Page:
On the Upper Athabasca Glacier
Though it is probably the easiest route on the mountain as far as technical difficulties are concerned, the heavily crevassed approach to the South Ridge makes it a hazardous undertaking best done early in the season before most of the crevasses are open.
W.R. Hainsworth, J.F. Lehman, M.M. Strumia, and N.B. Waffl made the first ascent of Mount Andromeda via the Athabasca Glacier and South Ridge in July of 1930.
Ramp from Athabasca Glacier onto Columbia Icefield View down Athabasca Glacier
Slopes from Icefield to peak
The South Ridge is accessed via the Athabasca Glacier. One could start from the toe of the glacier, but most parties will probably start from the Snocoach staging area thus saving a lot of glacier trudging. The objective is to climb the headwall of the glacier onto the Columbia Icefield in order to obtain the South Ridge. It is best to stay center or climber's left as much as possible since the right is threatened by seracs above the cliffs on Snow Dome.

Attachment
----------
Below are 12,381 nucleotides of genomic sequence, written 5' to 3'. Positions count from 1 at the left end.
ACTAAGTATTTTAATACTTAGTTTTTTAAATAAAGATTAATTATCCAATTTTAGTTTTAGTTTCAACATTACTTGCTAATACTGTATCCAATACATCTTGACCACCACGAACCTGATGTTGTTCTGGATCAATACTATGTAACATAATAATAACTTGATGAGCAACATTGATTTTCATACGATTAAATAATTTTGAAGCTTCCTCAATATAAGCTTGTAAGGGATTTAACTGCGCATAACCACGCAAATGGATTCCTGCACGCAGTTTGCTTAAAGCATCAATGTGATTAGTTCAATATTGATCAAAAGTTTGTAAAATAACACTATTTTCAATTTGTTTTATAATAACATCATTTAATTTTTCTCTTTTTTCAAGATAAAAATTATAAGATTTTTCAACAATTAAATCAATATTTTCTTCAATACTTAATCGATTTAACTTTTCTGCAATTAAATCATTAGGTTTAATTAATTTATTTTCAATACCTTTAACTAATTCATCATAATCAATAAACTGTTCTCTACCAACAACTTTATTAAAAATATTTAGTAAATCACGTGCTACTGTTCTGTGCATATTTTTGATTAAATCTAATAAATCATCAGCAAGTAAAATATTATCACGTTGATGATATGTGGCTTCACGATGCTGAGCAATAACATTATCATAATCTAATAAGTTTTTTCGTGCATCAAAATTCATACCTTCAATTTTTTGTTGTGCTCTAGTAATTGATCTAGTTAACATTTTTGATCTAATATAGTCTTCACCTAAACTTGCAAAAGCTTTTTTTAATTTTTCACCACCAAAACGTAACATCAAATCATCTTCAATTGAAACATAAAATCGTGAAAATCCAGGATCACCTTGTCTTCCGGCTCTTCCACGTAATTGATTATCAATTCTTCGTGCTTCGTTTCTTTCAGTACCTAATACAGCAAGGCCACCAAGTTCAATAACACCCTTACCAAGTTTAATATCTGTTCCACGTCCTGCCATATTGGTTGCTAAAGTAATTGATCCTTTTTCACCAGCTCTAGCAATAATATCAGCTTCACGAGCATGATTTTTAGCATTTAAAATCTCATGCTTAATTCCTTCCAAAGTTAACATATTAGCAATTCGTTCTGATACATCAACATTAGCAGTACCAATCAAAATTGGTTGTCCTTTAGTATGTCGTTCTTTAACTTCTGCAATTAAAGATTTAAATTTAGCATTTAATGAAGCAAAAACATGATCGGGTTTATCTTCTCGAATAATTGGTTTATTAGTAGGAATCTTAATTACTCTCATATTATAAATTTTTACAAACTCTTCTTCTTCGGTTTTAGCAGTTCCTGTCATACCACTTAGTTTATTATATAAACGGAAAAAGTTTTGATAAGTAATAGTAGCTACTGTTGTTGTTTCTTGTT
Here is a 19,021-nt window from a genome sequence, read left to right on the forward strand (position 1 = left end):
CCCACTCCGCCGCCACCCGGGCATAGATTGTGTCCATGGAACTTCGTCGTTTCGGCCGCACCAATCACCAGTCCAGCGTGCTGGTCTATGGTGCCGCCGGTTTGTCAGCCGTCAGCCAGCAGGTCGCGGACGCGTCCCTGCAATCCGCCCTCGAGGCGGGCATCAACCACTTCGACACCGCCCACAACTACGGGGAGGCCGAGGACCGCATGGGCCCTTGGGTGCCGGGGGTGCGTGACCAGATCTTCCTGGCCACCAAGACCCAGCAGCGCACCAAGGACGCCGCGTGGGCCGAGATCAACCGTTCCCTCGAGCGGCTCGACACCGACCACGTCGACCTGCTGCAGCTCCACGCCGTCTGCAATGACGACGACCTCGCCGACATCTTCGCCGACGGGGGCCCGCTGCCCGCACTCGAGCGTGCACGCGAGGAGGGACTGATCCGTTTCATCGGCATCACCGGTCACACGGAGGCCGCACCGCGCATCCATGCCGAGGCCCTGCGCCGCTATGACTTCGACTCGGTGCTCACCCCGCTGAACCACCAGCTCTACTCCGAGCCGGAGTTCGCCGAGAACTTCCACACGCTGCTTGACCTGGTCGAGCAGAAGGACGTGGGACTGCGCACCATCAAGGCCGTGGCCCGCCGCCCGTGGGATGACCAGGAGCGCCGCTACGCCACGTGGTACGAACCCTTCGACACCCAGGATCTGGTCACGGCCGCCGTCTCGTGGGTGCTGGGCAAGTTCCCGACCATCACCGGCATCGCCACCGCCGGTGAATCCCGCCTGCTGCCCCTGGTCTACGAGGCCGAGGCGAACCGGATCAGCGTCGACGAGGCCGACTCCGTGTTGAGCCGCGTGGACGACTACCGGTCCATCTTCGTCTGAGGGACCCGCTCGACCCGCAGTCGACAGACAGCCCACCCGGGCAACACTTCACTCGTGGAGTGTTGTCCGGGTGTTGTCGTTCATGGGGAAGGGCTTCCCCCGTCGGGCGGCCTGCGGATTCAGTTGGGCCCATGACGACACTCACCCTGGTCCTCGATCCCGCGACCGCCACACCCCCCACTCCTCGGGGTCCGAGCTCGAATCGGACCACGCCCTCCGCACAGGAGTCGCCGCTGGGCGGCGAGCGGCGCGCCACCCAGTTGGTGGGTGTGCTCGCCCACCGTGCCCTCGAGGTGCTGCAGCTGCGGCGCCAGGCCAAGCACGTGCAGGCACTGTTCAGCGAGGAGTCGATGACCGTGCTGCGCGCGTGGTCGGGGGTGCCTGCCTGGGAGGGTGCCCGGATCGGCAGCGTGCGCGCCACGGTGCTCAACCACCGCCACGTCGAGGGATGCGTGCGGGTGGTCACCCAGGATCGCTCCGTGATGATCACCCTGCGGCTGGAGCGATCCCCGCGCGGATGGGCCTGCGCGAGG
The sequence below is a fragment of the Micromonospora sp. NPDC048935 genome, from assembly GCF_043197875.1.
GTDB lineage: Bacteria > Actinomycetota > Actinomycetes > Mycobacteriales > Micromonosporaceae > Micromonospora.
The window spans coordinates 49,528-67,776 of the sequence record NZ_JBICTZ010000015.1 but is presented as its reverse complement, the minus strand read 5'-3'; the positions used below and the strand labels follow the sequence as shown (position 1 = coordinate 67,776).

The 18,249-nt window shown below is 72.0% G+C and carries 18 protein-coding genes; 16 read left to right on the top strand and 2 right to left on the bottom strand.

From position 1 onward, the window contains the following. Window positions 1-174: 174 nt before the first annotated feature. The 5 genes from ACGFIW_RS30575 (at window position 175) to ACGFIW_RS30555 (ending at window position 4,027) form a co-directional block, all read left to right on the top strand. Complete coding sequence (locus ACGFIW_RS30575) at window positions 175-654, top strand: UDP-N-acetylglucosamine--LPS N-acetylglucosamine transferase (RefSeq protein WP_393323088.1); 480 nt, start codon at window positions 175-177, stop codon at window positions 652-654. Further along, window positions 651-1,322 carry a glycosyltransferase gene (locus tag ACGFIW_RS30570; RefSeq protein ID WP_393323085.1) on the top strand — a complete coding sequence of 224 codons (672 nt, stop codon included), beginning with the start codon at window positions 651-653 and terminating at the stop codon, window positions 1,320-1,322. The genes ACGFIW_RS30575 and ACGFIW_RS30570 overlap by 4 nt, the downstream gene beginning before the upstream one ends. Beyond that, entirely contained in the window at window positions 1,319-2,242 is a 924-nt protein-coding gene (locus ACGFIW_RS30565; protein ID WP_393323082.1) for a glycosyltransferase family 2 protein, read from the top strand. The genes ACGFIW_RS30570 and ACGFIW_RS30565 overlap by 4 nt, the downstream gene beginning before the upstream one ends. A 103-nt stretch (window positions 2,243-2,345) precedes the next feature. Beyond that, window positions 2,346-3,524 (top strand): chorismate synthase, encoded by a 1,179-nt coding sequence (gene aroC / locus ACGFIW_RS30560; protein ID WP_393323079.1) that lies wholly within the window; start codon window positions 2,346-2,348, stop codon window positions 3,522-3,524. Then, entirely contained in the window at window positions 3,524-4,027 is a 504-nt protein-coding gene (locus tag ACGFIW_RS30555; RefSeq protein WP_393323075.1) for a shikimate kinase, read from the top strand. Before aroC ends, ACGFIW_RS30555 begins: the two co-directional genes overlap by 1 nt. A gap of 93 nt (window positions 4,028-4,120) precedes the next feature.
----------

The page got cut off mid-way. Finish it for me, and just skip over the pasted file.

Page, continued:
View up the South Ridge - the small col in the foreground
Once on the icefield, ascend to the small col between Andromeda and unnamed point 3330 m.
From this col, the ridge is followed to the summit. Climbing is without difficulty along mostly gentle to moderately steep snow. Late in the season, there may be some rock patches to cross.
Time for most parties is 5 to 7 hours from the parking area.
Climbing on the South Ridge:
Glacier travel gear
Some additional information on obtaining the icefield on skis and references to further information can be found HERE